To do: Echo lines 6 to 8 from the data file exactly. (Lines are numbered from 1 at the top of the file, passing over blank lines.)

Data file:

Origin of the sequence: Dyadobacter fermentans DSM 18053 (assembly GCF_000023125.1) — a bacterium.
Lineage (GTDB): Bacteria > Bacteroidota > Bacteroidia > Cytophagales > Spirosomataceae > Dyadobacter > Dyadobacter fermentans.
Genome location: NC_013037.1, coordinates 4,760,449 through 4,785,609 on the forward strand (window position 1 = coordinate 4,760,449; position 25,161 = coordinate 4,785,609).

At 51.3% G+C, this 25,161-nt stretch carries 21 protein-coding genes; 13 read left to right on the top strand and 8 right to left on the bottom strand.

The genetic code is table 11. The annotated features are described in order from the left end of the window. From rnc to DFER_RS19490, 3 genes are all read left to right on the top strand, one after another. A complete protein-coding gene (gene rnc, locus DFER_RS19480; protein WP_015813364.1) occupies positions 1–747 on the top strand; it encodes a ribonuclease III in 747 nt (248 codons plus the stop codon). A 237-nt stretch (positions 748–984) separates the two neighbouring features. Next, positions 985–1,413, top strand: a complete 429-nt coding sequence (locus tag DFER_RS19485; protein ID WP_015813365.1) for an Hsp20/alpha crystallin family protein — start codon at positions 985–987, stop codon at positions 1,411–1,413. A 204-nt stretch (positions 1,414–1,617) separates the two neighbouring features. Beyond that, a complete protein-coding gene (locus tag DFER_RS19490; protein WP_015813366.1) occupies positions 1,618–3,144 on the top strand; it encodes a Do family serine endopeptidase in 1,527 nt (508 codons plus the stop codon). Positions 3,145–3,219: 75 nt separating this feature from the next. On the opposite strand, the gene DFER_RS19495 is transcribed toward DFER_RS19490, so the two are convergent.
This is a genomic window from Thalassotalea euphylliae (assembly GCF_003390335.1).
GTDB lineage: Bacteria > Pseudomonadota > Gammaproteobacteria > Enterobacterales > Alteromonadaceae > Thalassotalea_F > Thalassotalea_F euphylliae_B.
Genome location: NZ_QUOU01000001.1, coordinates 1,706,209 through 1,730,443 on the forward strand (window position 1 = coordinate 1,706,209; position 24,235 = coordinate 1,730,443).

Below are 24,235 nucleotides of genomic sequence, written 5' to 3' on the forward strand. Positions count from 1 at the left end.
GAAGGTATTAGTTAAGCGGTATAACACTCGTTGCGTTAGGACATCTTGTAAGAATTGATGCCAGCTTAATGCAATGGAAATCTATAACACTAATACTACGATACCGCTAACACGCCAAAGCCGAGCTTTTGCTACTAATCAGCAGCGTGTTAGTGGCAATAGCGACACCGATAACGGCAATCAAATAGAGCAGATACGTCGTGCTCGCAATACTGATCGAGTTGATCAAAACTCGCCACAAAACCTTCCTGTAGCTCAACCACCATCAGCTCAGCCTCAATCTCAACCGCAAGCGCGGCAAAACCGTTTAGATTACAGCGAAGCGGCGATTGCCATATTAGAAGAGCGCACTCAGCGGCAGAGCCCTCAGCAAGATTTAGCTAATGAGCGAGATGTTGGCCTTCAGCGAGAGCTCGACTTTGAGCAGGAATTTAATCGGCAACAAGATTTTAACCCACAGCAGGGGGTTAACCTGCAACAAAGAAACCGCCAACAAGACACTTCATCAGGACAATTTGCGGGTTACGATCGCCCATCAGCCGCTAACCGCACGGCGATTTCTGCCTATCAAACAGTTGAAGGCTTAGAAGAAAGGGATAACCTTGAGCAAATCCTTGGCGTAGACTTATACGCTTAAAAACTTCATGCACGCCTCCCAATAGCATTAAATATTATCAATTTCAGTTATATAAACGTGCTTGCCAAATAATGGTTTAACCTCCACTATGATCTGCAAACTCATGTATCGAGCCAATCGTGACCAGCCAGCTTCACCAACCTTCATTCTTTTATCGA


This is a genomic window from Thalassotalea euphylliae (assembly GCF_003390335.1).
GTDB lineage: Bacteria > Pseudomonadota > Gammaproteobacteria > Enterobacterales > Alteromonadaceae > Thalassotalea_F > Thalassotalea_F euphylliae_B.
Genome location: NZ_QUOU01000001.1, coordinates 1,706,209 through 1,730,443 on the forward strand (window position 1 = coordinate 1,706,209; position 24,235 = coordinate 1,730,443).